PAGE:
ADVERTISING & PROMOTION: Helping the Cup come home

Campaigning is already under way to host the World Cup in 2006. Jane Bainbridge reports on the England marketing team’s preparations and its chances.

Campaigning is already under way to host the World Cup in 2006.

Jane Bainbridge reports on the England marketing team’s preparations and

its chances.



The team behind England’s bid to host the World Cup in 2006, is stepping

up its efforts to secure the event following the success of last year’s

Euro ’96 tournament.



A marketing campaign initially launched in February this year is

designed to create as much attention and support as possible, in the UK

and internationally, to help convince the 24 members of the

International Football Federation (FIFA) that this is the best country

to host the event.



The campaign, co-ordinated from the Football Association’s headquarters,

now has a director, Alec McGivan, and has built up its database,

allowing the marketing campaign to start in earnest.



Spreading the word



Three thousand promotional videos, developed by sports video producer

Worldmark have been sent out to the media and businesses.



Real Time, which designed the England 2006 logo, is currently developing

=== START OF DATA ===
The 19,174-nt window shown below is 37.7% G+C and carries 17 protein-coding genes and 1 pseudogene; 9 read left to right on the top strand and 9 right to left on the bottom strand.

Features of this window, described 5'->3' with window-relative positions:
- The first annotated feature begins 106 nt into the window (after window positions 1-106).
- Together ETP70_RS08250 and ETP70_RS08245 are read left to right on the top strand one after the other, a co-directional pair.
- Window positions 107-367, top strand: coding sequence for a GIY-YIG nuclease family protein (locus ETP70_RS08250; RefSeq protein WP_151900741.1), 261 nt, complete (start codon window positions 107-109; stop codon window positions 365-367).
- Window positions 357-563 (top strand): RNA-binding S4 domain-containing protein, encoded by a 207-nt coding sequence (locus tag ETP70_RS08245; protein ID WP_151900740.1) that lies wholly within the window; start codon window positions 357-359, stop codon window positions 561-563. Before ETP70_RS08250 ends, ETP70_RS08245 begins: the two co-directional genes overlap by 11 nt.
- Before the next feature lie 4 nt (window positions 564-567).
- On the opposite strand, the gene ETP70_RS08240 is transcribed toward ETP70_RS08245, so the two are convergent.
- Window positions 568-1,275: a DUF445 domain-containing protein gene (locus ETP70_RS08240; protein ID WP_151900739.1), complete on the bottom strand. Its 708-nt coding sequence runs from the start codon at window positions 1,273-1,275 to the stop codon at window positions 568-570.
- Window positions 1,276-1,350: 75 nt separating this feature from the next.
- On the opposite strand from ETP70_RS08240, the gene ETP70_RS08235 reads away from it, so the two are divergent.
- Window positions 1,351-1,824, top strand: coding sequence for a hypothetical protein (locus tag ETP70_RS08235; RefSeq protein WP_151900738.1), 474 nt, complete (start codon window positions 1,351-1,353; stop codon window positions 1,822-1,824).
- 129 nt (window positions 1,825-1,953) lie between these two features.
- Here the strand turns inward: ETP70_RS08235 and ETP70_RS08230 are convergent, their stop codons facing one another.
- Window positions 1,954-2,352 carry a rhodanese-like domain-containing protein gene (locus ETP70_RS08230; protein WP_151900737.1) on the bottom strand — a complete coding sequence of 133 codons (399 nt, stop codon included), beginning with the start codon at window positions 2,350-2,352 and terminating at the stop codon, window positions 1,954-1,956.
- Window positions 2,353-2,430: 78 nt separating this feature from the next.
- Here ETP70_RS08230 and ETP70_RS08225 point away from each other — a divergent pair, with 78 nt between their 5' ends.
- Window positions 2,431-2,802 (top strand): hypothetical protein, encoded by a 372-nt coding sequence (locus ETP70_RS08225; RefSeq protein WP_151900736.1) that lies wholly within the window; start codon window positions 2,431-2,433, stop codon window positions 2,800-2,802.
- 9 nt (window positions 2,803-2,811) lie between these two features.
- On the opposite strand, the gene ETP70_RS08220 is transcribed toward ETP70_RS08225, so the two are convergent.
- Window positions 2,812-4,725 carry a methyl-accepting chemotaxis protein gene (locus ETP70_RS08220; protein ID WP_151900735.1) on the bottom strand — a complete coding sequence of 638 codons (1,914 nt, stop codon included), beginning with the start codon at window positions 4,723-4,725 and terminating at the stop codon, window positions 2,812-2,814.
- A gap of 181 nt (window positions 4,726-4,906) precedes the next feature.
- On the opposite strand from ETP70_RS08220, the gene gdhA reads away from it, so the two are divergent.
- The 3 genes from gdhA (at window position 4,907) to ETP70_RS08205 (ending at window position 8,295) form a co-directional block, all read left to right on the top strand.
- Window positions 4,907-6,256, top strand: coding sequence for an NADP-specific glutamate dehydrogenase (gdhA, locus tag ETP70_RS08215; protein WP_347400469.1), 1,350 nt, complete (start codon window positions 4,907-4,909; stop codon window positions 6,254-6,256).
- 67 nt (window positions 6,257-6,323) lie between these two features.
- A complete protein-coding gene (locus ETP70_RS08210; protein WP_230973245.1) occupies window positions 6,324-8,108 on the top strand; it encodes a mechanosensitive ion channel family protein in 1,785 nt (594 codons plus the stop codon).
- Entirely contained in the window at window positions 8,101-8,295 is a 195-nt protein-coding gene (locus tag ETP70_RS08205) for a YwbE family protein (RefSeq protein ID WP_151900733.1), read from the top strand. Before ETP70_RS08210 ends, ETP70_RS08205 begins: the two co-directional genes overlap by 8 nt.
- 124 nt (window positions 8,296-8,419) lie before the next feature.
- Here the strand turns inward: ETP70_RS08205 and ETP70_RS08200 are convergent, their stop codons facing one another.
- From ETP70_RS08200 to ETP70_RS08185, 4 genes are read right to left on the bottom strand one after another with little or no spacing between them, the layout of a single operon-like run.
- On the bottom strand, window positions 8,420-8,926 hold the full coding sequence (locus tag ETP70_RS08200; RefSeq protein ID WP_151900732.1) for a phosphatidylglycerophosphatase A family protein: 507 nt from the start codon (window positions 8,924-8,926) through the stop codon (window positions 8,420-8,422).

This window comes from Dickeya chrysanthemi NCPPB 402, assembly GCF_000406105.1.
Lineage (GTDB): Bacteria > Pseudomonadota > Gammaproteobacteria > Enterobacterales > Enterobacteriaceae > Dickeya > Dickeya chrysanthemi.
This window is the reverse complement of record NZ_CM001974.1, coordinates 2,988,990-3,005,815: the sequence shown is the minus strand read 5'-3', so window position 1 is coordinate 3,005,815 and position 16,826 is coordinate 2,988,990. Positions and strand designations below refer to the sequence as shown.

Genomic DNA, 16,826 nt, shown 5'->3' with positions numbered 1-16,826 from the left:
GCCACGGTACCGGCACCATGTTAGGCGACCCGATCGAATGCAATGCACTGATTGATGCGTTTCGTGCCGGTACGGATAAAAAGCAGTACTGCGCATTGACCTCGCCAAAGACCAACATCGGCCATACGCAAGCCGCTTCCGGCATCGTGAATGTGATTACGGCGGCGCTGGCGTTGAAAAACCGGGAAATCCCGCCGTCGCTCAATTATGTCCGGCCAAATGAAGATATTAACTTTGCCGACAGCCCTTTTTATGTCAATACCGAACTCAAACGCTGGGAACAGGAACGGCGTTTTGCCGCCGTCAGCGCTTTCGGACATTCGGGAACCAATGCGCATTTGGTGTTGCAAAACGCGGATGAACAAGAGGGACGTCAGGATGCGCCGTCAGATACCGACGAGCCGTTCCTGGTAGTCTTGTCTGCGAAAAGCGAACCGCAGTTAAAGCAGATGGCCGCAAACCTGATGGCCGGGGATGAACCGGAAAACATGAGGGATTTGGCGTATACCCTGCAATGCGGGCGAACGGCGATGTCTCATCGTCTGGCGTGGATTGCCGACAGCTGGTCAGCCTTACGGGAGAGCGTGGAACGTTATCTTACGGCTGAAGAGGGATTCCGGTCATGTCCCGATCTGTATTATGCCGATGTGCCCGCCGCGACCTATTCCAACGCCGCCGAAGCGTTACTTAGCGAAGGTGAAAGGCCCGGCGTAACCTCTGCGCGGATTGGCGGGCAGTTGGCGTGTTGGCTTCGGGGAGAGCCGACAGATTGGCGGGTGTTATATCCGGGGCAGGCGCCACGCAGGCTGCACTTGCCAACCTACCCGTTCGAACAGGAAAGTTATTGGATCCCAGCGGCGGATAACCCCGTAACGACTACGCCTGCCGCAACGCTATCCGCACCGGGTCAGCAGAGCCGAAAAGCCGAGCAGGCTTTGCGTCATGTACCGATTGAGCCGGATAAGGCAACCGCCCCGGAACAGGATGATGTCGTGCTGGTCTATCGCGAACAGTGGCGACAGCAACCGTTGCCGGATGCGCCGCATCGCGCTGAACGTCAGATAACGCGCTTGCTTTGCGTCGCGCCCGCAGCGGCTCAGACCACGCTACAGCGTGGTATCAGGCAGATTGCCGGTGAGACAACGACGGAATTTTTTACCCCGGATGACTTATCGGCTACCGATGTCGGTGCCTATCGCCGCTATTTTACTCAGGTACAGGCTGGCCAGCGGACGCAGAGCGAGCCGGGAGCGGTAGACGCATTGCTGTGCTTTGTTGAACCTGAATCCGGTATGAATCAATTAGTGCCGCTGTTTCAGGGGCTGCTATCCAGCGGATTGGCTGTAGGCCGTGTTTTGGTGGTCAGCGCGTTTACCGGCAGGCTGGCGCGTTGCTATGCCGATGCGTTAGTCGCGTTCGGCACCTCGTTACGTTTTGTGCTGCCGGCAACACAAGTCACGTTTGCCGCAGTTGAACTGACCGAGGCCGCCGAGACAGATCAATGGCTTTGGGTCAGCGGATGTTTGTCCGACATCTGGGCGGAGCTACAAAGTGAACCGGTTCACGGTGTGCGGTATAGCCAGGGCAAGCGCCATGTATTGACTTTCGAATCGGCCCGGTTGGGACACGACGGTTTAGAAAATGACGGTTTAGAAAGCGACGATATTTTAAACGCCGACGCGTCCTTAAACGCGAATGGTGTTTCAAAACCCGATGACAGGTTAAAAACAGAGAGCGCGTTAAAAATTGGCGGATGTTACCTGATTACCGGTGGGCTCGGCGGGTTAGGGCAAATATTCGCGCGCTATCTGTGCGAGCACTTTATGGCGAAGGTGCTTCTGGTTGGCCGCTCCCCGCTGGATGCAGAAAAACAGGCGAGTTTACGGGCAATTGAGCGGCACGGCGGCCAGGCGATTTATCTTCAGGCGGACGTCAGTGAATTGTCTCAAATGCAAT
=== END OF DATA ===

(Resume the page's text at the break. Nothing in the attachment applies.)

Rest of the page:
its Web site and over the next few months it will be looking to appoint

an advertising agency.



But promoting a bid like this is a long haul, with the final decision

not being made until June 2000, and there are other strong offers.



Other countries thought to be in the running include Germany, Argentina,

Brazil, Peru and Ecuador in a joint bid, and South Africa.



There has already been a fair deal of controversy over the German bid,

which UEFA said it was going to support.



The England campaign wants the chance to be considered equally with

Germany.



But a spokeswoman says it is not too concerned as FIFA has to pass a 75%

majority allowing UEFA to support one country, which will be difficult

to do.



Ironically, although the UEFA controversy is unwelcome, it has focused

attention on the fact that England is bidding. As the spokeswoman says:

’Everyone now knows we want to put it on.’



There is no doubt of the enormous influence Euro ’96 has had on the bid

and McGivan, who will be handling all the marketing, was media relations

manager for Euro ’96. With a background in politics and event

management, he will be able to take the UEFA controversy in his

stride.



A final budget for the marketing has not been agreed but it is estimated

at about pounds 8m over three years.



The campaign team is keen to avoid the spiralling costs sometimes

associated with bidding for these events.



Japan and South Korea, which are jointly hosting the 2002 World Cup,

spent in the region of pounds 50m and pounds 38m respectively during

their bid process.



Raising the money



The campaign team is hoping for money from the National Lottery and the

Football Association, as well as plenty of goodwill from people keen to

be involved.



Other heavyweight supporters include Howard Davies, deputy governor of

the Bank of England, and Sir Colin Marshall, chairman of British

Airways.



England 2006 hopes some of its networking contacts will help promote the

chances of hosting the event.



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